Jefferson and the French Revolution
When American Minister in Paris, writes Stuart Andrews, Jefferson was a sympathetic witness of the events of 1789.
One of the happiest yet least noticed of historical coincidences was the presence in Paris in 1789 of Thomas Jefferson. The draughtsman of the Declaration of American Independence was thus an observer of the first phase of the French Revolution, and in his brief autobiography Jefferson devoted two dozen out of barely a hundred pages to describing events in France during 1788 and 1789.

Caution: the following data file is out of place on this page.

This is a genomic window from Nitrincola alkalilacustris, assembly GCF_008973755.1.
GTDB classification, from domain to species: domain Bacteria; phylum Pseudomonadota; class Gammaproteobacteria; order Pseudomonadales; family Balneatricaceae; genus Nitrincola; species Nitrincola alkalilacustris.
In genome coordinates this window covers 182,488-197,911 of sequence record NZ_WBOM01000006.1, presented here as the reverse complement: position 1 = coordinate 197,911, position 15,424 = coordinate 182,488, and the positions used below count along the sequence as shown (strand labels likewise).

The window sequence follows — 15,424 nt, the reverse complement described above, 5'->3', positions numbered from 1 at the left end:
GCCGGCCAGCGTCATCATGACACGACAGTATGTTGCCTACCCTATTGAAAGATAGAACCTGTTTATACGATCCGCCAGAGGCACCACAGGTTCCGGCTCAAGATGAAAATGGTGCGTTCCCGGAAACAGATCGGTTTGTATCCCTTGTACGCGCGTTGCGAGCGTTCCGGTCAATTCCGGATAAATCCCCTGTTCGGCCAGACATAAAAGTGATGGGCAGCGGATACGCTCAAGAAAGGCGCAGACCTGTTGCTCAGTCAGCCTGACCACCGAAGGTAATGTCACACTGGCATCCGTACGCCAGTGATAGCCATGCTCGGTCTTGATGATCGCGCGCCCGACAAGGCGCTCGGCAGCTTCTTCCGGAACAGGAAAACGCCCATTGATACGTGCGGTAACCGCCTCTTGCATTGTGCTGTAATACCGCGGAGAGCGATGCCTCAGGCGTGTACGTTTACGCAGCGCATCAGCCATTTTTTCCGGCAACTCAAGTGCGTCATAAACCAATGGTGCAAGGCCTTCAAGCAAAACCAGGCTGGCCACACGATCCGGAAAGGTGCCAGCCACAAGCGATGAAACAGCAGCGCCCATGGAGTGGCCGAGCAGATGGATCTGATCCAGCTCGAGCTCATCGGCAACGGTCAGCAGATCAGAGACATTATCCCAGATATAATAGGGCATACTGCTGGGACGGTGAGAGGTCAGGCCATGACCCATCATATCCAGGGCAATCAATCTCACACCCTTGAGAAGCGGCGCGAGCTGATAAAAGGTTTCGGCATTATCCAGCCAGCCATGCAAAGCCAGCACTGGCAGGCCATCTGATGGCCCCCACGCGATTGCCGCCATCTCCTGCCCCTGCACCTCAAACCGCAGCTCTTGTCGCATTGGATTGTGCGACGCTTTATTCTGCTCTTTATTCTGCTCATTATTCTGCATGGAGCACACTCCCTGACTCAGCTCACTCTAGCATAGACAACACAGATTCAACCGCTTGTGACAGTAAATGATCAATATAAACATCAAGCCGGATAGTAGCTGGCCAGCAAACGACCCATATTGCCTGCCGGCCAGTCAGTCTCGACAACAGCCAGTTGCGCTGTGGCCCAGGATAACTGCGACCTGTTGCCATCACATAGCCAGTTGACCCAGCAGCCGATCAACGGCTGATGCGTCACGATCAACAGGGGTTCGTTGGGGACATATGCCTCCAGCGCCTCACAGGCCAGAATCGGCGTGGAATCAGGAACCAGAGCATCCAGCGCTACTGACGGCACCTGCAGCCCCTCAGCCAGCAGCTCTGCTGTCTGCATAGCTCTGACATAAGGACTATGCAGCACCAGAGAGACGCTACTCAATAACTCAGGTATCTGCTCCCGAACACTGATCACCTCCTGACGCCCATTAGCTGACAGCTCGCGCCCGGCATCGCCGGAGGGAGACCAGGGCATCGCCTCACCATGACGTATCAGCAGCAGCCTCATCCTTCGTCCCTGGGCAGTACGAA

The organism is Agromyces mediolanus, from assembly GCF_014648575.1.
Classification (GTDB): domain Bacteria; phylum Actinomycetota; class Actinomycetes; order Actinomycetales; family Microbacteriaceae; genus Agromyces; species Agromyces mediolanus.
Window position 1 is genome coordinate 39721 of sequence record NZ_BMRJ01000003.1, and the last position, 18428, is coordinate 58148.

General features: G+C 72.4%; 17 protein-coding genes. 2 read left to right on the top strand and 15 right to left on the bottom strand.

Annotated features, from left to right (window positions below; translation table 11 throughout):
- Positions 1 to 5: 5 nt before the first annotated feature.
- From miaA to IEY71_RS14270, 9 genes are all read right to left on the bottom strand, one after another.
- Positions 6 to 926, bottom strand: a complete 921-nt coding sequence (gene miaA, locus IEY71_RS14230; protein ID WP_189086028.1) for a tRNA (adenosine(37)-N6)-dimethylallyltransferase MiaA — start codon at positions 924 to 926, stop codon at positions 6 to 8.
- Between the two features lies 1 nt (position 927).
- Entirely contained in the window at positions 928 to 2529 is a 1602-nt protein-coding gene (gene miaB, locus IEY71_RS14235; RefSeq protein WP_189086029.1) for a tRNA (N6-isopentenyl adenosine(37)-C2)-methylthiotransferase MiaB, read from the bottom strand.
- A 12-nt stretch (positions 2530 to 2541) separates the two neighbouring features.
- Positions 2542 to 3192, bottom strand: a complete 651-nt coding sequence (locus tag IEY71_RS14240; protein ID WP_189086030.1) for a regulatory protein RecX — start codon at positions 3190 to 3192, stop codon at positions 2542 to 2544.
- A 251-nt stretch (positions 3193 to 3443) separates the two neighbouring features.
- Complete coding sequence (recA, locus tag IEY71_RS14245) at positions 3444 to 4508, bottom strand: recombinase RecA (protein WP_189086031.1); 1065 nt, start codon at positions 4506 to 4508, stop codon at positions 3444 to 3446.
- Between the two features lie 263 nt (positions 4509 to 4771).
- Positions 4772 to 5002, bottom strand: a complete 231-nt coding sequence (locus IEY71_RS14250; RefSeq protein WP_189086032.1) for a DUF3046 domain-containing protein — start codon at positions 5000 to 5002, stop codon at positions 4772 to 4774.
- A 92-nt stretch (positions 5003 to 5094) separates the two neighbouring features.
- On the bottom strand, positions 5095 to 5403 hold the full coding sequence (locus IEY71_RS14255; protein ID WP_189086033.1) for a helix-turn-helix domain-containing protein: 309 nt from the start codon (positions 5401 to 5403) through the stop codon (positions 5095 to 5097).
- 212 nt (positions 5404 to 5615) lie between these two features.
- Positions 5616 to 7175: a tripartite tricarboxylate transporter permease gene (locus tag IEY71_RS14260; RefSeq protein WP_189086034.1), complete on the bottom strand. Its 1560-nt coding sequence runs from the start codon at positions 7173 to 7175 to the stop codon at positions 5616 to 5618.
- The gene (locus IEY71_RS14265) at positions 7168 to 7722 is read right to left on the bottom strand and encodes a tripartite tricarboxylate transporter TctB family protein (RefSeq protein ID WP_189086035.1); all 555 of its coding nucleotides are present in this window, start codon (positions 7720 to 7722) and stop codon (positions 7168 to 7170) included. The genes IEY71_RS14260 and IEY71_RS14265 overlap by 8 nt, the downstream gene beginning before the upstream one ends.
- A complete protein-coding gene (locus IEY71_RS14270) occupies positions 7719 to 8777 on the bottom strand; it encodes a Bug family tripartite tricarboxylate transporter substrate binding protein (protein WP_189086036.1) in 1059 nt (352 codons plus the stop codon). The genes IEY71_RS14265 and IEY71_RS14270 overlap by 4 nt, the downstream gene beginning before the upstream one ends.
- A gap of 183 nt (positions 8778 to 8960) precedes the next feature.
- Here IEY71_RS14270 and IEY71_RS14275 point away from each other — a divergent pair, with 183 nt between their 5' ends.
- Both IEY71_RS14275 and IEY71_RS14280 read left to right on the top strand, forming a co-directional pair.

And from March 1787, when he confided to Lafayette’s cousin, Madame de Tesse, his thoughts on the Assembly of Notables, Jefferson’s letters provide an equally revealing commentary on the French political scene.
Since his autobiography was not committed to paper until 1821, when Jefferson was already seventy-seven, it is hardly an eye-witness account; yet, at all points where it can be checked, it coincides very closely with the reports given by Jefferson in his letters at the time, and can therefore be taken more seriously than most political memoirs. As he himself explained: